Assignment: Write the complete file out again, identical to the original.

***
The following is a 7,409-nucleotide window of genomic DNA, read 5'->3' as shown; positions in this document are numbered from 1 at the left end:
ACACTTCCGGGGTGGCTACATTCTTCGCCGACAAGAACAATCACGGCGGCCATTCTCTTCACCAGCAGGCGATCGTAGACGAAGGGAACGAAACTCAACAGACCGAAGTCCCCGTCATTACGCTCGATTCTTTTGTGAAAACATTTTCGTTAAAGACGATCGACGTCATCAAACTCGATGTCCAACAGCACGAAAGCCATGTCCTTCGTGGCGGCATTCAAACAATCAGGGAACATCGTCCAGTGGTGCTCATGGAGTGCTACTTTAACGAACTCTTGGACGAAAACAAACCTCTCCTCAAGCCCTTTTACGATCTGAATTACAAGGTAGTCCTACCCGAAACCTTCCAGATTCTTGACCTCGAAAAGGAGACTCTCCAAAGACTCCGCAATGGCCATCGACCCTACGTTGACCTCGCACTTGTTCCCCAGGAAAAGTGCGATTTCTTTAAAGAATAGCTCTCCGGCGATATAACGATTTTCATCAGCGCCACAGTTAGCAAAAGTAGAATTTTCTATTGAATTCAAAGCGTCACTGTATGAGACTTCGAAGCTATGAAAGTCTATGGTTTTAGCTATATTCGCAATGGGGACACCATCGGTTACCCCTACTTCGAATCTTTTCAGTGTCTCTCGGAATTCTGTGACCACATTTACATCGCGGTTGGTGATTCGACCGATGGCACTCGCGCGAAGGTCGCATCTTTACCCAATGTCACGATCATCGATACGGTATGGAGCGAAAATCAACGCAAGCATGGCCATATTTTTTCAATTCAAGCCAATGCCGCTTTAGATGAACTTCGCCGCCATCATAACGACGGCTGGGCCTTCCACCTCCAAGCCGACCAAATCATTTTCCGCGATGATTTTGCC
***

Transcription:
The following is a 7,409-nucleotide window of genomic DNA, read 5'->3' as shown; positions in this document are numbered from 1 at the left end:
ACACTTCCGGGGTGGCTACATTCTTCGCCGACAAGAACAATCACGGCGGCCATTCTCTTCACCAGCAGGCGATCGTAGACGAAGGGAACGAAACTCAACAGACCGAAGTCCCCGTCATTACGCTCGATTCTTTTGTGAAAACATTTTCGTTAAAGACGATCGACGTCATCAAACTCGATGTCCAACAGCACGAAAGCCATGTCCTTCGTGGCGGCATTCAAACAATCAGGGAACATCGTCCAGTGGTGCTCATGGAGTGCTACTTTAACGAACTCTTGGACGAAAACAAACCTCTCCTCAAGCCCTTTTACGATCTGAATTACAAGGTAGTCCTACCCGAAACCTTCCAGATTCTTGACCTCGAAAAGGAGACTCTCCAAAGACTCCGCAATGGCCATCGACCCTACGTTGACCTCGCACTTGTTCCCCAGGAAAAGTGCGATTTCTTTAAAGAATAGCTCTCCGGCGATATAACGATTTTCATCAGCGCCACAGTTAGCAAAAGTAGAATTTTCTATTGAATTCAAAGCGTCACTGTATGAGACTTCGAAGCTATGAAAGTCTATGGTTTTAGCTATATTCGCAATGGGGACACCATCGGTTACCCCTACTTCGAATCTTTTCAGTGTCTCTCGGAATTCTGTGACCACATTTACATCGCGGTTGGTGATTCGACCGATGGCACTCGCGCGAAGGTCGCATCTTTACCCAATGTCACGATCATCGATACGGTATGGAGCGAAAATCAACGCAAGCATGGCCATATTTTTTCAATTCAAGCCAATGCCGCTTTAGATGAACTTCGCCGCCATCATAACGACGGCTGGGCCTTCCACCTCCAAGCCGACCAAATCATTTTCCGCGATGATTTTGCC